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Sticky Fingers in the Cash Register? How to Stop It
Jan 7, 2014
Chances are, your employees would never steal from you.
Even so, as Ronald Reagan advised, “Trust but verify.”
Waiting too long could limit your ability to prosecute when theft does occur. Before it’s too late, nip pilfering in the bud. Here are six steps to follow:
1. Compare gross sales to net sales. The difference between the two is generally returns. Legitimate returns should be documented with customer receipts or return forms. If not, find out why.
2. Measure cash returns from one period to the next. Watch for unusual increases. If the totals are rising, determine if the increase is due primarily to one employee. Watch for round figures – for example, a cash return of $300 is unlikely and should raise a red flag.
3. Watch for inventory shrinkage. Inventory shrinkage could mean outright merchandise theft, or represent fraudulent returns or fraudulent voided sales, both of which depend on falsified inventory records. Solve the problem by requiring approval of returns and voids over an established low limit, and by watching for patterns, like increased voids or returns from one employee.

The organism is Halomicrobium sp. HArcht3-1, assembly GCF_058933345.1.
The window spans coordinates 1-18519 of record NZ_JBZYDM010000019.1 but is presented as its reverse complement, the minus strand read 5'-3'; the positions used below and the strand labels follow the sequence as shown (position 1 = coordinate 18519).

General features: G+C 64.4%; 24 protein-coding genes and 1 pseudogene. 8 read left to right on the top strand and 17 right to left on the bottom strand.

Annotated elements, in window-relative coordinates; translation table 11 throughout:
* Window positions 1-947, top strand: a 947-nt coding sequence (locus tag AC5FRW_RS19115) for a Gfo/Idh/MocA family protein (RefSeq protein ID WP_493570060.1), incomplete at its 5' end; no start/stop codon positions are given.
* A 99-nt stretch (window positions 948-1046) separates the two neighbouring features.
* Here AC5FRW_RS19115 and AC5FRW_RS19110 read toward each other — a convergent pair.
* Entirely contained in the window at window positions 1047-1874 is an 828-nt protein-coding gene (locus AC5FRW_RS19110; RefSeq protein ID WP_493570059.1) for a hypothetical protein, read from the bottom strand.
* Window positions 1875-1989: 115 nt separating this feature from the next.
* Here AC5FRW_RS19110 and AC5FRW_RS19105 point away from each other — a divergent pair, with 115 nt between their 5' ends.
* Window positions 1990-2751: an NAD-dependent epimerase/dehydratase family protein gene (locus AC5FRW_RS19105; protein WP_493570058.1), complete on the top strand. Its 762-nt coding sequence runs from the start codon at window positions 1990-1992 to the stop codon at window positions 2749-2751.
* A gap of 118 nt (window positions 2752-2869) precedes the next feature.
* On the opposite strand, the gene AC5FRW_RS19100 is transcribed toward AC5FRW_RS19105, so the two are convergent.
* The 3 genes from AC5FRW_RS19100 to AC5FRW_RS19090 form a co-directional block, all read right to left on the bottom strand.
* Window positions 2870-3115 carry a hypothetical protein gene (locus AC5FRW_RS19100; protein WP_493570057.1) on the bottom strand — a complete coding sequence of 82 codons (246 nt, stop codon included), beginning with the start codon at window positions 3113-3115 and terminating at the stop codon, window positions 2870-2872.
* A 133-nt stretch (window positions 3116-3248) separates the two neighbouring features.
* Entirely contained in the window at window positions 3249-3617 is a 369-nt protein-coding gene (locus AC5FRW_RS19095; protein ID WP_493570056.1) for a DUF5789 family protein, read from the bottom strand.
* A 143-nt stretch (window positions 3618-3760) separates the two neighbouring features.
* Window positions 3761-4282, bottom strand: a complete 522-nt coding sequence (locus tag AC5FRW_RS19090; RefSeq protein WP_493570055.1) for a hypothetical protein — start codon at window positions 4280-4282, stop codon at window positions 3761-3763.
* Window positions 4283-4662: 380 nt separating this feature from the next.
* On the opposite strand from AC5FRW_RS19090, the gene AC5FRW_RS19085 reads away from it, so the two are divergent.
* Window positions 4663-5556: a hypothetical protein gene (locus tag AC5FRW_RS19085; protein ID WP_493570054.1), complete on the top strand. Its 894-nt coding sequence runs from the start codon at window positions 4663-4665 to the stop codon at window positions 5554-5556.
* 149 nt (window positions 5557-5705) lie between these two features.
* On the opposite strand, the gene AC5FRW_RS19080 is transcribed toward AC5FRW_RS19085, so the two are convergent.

4. Create a written ethics policy. This is a nonthreatening way to let staff know that you are aware of the possibilities of fraud.
5. Provide anti-fraud training. Training will help staff spot unusual behavior.
6. Set up an anonymous method for tips. A system should be in place for employees to anonymously report fraud when they suspect it.
In the years that I have been working with Robert Albrecht, he has proven to be one of the most productive, reasonable and reliable auditors I have ever worked with. He takes his time analyzing the audit conditions at HQ and mission level before the audit to ensure that the time spent at our facilities is productive and can be 100% dedicated to the important task of finishing a reliable, complete audit in a timely manner
Luis M. Garcia | Director of Finance
Action Against Hunger (ACF) International